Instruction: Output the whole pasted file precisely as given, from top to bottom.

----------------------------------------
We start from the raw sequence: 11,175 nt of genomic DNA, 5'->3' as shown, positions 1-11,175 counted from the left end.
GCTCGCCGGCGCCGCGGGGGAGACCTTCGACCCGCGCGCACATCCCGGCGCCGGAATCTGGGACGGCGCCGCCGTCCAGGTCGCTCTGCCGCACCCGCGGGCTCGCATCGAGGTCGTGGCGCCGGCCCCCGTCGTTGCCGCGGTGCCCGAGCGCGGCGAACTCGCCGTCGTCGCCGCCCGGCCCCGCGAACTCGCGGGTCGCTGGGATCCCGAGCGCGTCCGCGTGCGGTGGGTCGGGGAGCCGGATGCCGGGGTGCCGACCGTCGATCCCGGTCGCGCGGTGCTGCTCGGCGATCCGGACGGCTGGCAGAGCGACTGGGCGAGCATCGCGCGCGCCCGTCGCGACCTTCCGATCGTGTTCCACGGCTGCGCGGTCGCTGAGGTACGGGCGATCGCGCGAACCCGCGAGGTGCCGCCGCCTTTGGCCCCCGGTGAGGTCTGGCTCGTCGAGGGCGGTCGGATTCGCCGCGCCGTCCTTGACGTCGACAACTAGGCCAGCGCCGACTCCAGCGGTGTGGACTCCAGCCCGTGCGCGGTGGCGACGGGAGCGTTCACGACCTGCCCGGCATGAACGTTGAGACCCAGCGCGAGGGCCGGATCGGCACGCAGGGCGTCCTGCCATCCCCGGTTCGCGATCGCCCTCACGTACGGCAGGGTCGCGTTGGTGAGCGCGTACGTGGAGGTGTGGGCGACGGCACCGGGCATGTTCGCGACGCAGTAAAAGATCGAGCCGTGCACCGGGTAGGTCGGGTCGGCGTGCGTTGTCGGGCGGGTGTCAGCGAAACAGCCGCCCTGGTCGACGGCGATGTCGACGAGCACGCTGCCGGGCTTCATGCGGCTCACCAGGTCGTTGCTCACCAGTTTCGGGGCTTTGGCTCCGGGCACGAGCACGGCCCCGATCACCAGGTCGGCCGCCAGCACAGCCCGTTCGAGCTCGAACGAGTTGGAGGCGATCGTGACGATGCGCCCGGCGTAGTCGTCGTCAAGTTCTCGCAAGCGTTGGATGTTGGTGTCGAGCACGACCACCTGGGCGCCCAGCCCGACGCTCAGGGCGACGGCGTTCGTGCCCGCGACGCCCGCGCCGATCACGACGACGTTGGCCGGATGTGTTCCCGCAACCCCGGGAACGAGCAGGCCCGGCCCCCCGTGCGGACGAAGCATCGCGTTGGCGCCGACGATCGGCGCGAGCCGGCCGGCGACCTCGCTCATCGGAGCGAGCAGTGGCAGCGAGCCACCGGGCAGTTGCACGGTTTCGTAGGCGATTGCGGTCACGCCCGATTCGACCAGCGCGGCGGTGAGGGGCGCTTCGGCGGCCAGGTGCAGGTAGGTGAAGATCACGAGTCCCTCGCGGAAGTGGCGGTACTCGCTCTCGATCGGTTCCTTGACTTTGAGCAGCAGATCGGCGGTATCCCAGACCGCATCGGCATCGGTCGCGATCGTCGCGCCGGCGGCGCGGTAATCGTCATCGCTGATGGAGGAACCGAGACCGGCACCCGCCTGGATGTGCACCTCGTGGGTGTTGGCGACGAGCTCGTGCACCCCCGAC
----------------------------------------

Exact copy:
We start from the raw sequence: 11,175 nt of genomic DNA, 5'->3' as shown, positions 1-11,175 counted from the left end.
GCTCGCCGGCGCCGCGGGGGAGACCTTCGACCCGCGCGCACATCCCGGCGCCGGAATCTGGGACGGCGCCGCCGTCCAGGTCGCTCTGCCGCACCCGCGGGCTCGCATCGAGGTCGTGGCGCCGGCCCCCGTCGTTGCCGCGGTGCCCGAGCGCGGCGAACTCGCCGTCGTCGCCGCCCGGCCCCGCGAACTCGCGGGTCGCTGGGATCCCGAGCGCGTCCGCGTGCGGTGGGTCGGGGAGCCGGATGCCGGGGTGCCGACCGTCGATCCCGGTCGCGCGGTGCTGCTCGGCGATCCGGACGGCTGGCAGAGCGACTGGGCGAGCATCGCGCGCGCCCGTCGCGACCTTCCGATCGTGTTCCACGGCTGCGCGGTCGCTGAGGTACGGGCGATCGCGCGAACCCGCGAGGTGCCGCCGCCTTTGGCCCCCGGTGAGGTCTGGCTCGTCGAGGGCGGTCGGATTCGCCGCGCCGTCCTTGACGTCGACAACTAGGCCAGCGCCGACTCCAGCGGTGTGGACTCCAGCCCGTGCGCGGTGGCGACGGGAGCGTTCACGACCTGCCCGGCATGAACGTTGAGACCCAGCGCGAGGGCCGGATCGGCACGCAGGGCGTCCTGCCATCCCCGGTTCGCGATCGCCCTCACGTACGGCAGGGTCGCGTTGGTGAGCGCGTACGTGGAGGTGTGGGCGACGGCACCGGGCATGTTCGCGACGCAGTAAAAGATCGAGCCGTGCACCGGGTAGGTCGGGTCGGCGTGCGTTGTCGGGCGGGTGTCAGCGAAACAGCCGCCCTGGTCGACGGCGATGTCGACGAGCACGCTGCCGGGCTTCATGCGGCTCACCAGGTCGTTGCTCACCAGTTTCGGGGCTTTGGCTCCGGGCACGAGCACGGCCCCGATCACCAGGTCGGCCGCCAGCACAGCCCGTTCGAGCTCGAACGAGTTGGAGGCGATCGTGACGATGCGCCCGGCGTAGTCGTCGTCAAGTTCTCGCAAGCGTTGGATGTTGGTGTCGAGCACGACCACCTGGGCGCCCAGCCCGACGCTCAGGGCGACGGCGTTCGTGCCCGCGACGCCCGCGCCGATCACGACGACGTTGGCCGGATGTGTTCCCGCAACCCCGGGAACGAGCAGGCCCGGCCCCCCGTGCGGACGAAGCATCGCGTTGGCGCCGACGATCGGCGCGAGCCGGCCGGCGACCTCGCTCATCGGAGCGAGCAGTGGCAGCGAGCCACCGGGCAGTTGCACGGTTTCGTAGGCGATTGCGGTCACGCCCGATTCGACCAGCGCGGCGGTGAGGGGCGCTTCGGCGGCCAGGTGCAGGTAGGTGAAGATCACGAGTCCCTCGCGGAAGTGGCGGTACTCGCTCTCGATCGGTTCCTTGACTTTGAGCAGCAGATCGGCGGTATCCCAGACCGCATCGGCATCGGTCGCGATCGTCGCGCCGGCGGCGCGGTAATCGTCATCGCTGATGGAGGAACCGAGACCGGCACCCGCCTGGATGTGCACCTCGTGGGTGTTGGCGACGAGCTCGTGCACCCCCGAC